One woman sharing her experience

one woman sharing her experienceWe see more and more articles like this – women sharing their personal experience. They do seem to spark up inevitably the same kinds of responses:

Scorn from men who take it as a somewhat generalized account and who come forward with strong words of denial proclaiming they are nothing like that. Truth and experience be told – they are almost always exactly like that.

Defiant response from women who take it as a generalized account, who’ve come to a conclusion that all men are bastards and won’t be convinced otherwise. Meanwhile they’re waiting for someone as perfect as their illusory self to appear and save them.

Snarky responses from women who have somewhat switched the camp and are now criticizing every woman who dares to express her experience for menbashing.

Few women will recognize that they had the same experiences and will feel empowered to see that this kind of thing is really happening and will be questioning why. Together these women will find a solution simply by sharing their experiences. Awareness and thus consciousness will be raised.

What I’ve never seen so far, is for those people about whom these articles were written to come forward and tell their side of the story. I do find this truly regretful. I would like to hear from those men, so we don’t have to guess anymore. And perhaps that is also part of the problem. Conscious communication is being denied – articles are being written. Articles that often have a slightly angry determined undertone…quite understandably. And I’m glad for them.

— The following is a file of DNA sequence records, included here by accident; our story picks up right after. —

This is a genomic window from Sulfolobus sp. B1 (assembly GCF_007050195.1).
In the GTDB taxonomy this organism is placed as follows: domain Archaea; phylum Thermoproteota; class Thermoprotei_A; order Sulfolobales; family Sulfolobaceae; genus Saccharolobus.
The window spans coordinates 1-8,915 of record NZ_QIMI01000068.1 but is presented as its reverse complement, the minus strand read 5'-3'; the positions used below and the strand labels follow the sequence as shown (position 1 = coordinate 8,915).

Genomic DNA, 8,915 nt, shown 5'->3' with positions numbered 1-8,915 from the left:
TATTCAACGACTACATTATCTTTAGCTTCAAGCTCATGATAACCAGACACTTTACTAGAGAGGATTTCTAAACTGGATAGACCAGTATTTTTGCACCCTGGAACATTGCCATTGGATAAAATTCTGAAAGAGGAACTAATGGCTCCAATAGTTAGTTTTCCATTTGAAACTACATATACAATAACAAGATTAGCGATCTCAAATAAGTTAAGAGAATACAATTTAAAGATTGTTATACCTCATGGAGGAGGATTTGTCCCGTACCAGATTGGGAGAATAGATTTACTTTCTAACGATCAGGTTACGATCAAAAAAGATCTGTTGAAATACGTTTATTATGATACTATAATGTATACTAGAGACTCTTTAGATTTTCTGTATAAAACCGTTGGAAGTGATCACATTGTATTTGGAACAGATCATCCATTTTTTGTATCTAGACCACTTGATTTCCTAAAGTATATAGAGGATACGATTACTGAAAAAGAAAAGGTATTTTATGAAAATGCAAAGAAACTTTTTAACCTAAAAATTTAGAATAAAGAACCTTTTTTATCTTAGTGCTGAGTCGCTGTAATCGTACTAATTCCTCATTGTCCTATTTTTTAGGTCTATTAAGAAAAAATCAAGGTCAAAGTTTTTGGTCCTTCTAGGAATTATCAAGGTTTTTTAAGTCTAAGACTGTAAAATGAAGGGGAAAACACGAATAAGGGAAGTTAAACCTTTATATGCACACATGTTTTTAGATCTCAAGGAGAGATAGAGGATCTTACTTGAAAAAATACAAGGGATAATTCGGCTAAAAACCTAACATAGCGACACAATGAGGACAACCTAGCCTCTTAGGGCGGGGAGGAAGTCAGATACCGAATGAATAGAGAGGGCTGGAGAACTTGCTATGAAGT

The debates that follow are a rife ground for projections of all kind. I suggest that one of the main causes of this is, that we don’t respect these accounts for what they are – mere personal accounts. They’re not to be taken as generalizations, neither as expert opinions. These are just personal experiences not to be taken personally. We can be inspired by them, but that’s about it. We each have to find our own way. Another part of this is, that our culture isn’t used to hear women’s stories expressed and shared honestly. Yet. That in itself seems to be a major trigger for many regardless of gender. By the way, I don’t think any of this is much of a gender issue no matter how it may look to you. The he’s and she’s are fairly interchangeable if you look beyond the surface. There are certainly differences (conditioned, not real) in how men and women conduct themselves in relationships. Understanding is what solves those differences and reveals the sameness underneath. There is no need for fixing or defending what is not real. Just see through it and it disappears on it’s own.

My suggestions for reading those stories are as follows:

Give it the respect a brave sharing of an intimate personal story publicly deserves.
Especially when it’s written in a voice we haven’t heard much of in the recent millennia – the voice of the feminine whether it’s written by a man or woman, whether it’s angry and messy and confused and seeking, hold space for it for you have that voice deep inside you too. Take it as a practice for learning to hear it.

Don’t take it as an advice.